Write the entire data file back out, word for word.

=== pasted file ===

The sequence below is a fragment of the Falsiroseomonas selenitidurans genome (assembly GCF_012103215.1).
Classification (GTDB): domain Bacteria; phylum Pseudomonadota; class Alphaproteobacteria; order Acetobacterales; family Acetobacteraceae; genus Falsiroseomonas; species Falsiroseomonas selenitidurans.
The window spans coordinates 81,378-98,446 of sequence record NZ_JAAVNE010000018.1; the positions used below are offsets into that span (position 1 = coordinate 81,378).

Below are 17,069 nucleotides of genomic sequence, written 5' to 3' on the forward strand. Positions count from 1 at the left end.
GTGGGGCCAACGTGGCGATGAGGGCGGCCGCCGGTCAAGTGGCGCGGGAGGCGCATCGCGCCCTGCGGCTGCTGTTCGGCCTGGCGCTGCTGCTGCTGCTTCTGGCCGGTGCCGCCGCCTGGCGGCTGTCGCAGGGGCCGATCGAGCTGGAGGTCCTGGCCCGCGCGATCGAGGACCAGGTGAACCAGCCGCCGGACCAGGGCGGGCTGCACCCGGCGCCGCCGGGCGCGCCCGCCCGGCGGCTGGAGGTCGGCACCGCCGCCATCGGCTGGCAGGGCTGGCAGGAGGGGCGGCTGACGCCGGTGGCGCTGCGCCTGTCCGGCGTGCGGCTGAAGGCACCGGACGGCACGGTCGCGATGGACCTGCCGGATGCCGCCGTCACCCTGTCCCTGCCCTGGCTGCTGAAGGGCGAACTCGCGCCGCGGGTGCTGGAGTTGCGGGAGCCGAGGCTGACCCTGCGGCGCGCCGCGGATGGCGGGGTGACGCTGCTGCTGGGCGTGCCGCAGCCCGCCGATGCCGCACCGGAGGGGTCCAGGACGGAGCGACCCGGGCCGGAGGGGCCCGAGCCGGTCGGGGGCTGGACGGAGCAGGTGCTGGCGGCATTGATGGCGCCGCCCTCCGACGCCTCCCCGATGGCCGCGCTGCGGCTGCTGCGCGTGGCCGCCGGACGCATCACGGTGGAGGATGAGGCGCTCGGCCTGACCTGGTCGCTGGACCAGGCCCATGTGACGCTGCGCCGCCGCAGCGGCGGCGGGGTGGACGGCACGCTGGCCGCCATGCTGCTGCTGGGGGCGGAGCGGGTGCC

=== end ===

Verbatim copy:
The sequence below is a fragment of the Falsiroseomonas selenitidurans genome (assembly GCF_012103215.1).
Classification (GTDB): domain Bacteria; phylum Pseudomonadota; class Alphaproteobacteria; order Acetobacterales; family Acetobacteraceae; genus Falsiroseomonas; species Falsiroseomonas selenitidurans.
The window spans coordinates 81,378-98,446 of sequence record NZ_JAAVNE010000018.1; the positions used below are offsets into that span (position 1 = coordinate 81,378).

Below are 17,069 nucleotides of genomic sequence, written 5' to 3' on the forward strand. Positions count from 1 at the left end.
GTGGGGCCAACGTGGCGATGAGGGCGGCCGCCGGTCAAGTGGCGCGGGAGGCGCATCGCGCCCTGCGGCTGCTGTTCGGCCTGGCGCTGCTGCTGCTGCTTCTGGCCGGTGCCGCCGCCTGGCGGCTGTCGCAGGGGCCGATCGAGCTGGAGGTCCTGGCCCGCGCGATCGAGGACCAGGTGAACCAGCCGCCGGACCAGGGCGGGCTGCACCCGGCGCCGCCGGGCGCGCCCGCCCGGCGGCTGGAGGTCGGCACCGCCGCCATCGGCTGGCAGGGCTGGCAGGAGGGGCGGCTGACGCCGGTGGCGCTGCGCCTGTCCGGCGTGCGGCTGAAGGCACCGGACGGCACGGTCGCGATGGACCTGCCGGATGCCGCCGTCACCCTGTCCCTGCCCTGGCTGCTGAAGGGCGAACTCGCGCCGCGGGTGCTGGAGTTGCGGGAGCCGAGGCTGACCCTGCGGCGCGCCGCGGATGGCGGGGTGACGCTGCTGCTGGGCGTGCCGCAGCCCGCCGATGCCGCACCGGAGGGGTCCAGGACGGAGCGACCCGGGCCGGAGGGGCCCGAGCCGGTCGGGGGCTGGACGGAGCAGGTGCTGGCGGCATTGATGGCGCCGCCCTCCGACGCCTCCCCGATGGCCGCGCTGCGGCTGCTGCGCGTGGCCGCCGGACGCATCACGGTGGAGGATGAGGCGCTCGGCCTGACCTGGTCGCTGGACCAGGCCCATGTGACGCTGCGCCGCCGCAGCGGCGGCGGGGTGGACGGCACGCTGGCCGCCATGCTGCTGCTGGGGGCGGAGCGGGTGCC